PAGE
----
Just imagine, how things can change drastically if the farmers are provided with the information about flood/drought tolerant seeds varieties and then it is made available to them through e-commerce website, which then delivers right at the comfort of their home/farm through India Post? Won’t the suicide scenario change in India?

Talking about farm suicides, one of the major reasons of farm suicides are loans. Now that small and marginal farmers do not get loans from bank, they are compelled to take loans from private moneylenders. This is why one farmer commits suicide in every 32 minutes in India. But what has Digital India done to solve the problem apart from launching Crop Insurance mobile app that only helps in calculating the normal sum insured, extended sum insured, and premium details?

Don’t you think under the Digital India flagship programme, there should be a Peer to Peer lending platform where farmers can borrow loans from anybody who can lend them? Or a microfinance site like LendWithCare where people can lend individual farmers or a group with their money?

The current apps and websites by Digital India hardly helps Digital Agriculture or farmers in general. It is just the tip of the iceberg. In order to empower the farmers it is rather necessary that the government of India looks into the basic requisites of the farmers, feed them with real-time information that they need, give them an easy access to farm resources through e-commerce or (tie up with existing agro online market stores like Bighaat.com, Krushi Kendra), and come up with platforms that can give them easy loans. Thus providing practical solutions to the farmers by achieving the vision of Digital agriculture and Digital India in the real sense.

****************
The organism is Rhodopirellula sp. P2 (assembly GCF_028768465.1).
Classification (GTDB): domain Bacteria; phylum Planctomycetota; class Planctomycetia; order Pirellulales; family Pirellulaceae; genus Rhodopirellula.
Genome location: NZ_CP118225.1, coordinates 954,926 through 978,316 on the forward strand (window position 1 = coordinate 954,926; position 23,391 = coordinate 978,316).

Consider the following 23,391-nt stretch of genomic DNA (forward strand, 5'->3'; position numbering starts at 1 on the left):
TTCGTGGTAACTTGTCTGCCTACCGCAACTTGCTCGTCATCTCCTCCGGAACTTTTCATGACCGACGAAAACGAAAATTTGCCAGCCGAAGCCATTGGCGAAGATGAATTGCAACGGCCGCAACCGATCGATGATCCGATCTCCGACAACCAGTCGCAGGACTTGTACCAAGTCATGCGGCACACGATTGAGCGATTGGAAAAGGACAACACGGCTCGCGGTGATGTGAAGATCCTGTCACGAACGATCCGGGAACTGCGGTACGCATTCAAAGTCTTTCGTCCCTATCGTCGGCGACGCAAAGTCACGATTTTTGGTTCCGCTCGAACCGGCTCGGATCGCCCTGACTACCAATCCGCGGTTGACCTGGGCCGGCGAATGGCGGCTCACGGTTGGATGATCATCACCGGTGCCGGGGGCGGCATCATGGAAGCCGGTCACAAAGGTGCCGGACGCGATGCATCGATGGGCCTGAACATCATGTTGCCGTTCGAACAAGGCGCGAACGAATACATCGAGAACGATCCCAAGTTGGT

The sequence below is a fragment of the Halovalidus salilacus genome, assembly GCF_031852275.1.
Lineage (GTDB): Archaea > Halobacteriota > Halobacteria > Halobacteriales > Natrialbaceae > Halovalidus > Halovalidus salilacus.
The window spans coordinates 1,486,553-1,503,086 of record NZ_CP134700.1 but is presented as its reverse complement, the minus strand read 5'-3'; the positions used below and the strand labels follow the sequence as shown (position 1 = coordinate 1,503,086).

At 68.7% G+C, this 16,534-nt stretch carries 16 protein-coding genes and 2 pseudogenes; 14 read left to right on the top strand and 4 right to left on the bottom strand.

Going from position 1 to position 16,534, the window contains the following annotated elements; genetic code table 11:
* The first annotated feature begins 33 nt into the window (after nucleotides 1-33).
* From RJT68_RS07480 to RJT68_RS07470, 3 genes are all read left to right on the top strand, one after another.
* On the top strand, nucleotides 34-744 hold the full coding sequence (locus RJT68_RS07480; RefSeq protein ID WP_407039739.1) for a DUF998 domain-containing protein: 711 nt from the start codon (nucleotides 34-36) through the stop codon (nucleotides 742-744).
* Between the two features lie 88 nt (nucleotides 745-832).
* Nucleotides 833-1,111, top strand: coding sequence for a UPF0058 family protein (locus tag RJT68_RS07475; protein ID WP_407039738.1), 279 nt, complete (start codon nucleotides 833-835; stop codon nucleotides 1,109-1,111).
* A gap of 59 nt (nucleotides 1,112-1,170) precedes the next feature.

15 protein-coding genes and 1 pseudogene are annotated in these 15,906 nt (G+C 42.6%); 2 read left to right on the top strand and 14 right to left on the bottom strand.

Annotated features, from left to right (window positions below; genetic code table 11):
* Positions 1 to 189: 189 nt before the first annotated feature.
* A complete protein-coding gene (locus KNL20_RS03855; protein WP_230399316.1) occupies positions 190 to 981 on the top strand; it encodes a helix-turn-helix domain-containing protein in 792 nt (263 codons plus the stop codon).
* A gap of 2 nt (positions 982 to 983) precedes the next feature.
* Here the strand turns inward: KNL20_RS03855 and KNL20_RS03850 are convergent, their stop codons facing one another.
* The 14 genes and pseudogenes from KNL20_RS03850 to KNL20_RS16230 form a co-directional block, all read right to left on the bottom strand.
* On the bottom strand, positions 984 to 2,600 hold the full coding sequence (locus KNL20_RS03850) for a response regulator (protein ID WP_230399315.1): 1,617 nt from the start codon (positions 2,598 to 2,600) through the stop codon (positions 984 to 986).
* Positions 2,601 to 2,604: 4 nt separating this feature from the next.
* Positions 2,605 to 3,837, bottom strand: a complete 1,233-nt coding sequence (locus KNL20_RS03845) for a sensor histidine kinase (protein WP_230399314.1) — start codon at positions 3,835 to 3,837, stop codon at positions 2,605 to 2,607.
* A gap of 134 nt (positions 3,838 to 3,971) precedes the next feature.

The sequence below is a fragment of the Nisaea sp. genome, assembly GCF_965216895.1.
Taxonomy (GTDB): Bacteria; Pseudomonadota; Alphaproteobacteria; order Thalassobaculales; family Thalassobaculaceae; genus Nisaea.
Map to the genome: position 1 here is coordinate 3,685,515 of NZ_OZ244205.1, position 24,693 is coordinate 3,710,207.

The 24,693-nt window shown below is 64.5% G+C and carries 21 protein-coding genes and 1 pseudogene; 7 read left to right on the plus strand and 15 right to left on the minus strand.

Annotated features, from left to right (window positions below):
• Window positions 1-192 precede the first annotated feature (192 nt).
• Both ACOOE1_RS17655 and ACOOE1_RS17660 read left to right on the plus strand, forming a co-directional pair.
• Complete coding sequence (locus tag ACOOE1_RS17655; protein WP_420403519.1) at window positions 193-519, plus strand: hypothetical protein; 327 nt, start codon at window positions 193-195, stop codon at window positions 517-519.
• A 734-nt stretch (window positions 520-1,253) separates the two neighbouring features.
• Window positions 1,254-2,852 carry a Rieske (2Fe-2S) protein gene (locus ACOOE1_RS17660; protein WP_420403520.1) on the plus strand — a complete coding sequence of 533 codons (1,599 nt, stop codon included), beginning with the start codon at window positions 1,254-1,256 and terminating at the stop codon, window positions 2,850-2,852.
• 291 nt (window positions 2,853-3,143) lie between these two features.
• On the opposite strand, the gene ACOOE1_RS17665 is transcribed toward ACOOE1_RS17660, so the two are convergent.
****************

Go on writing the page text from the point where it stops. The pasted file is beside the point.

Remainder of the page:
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About Deepti Verma 109 Articles

Deepti Verma is a Political/Social Writer and Researcher based in Navi Mumbai. A lightworker, she is often seen spreading the light via Law of Attraction, Positive Affirmations and other Manifestation as well as self-healing techniques.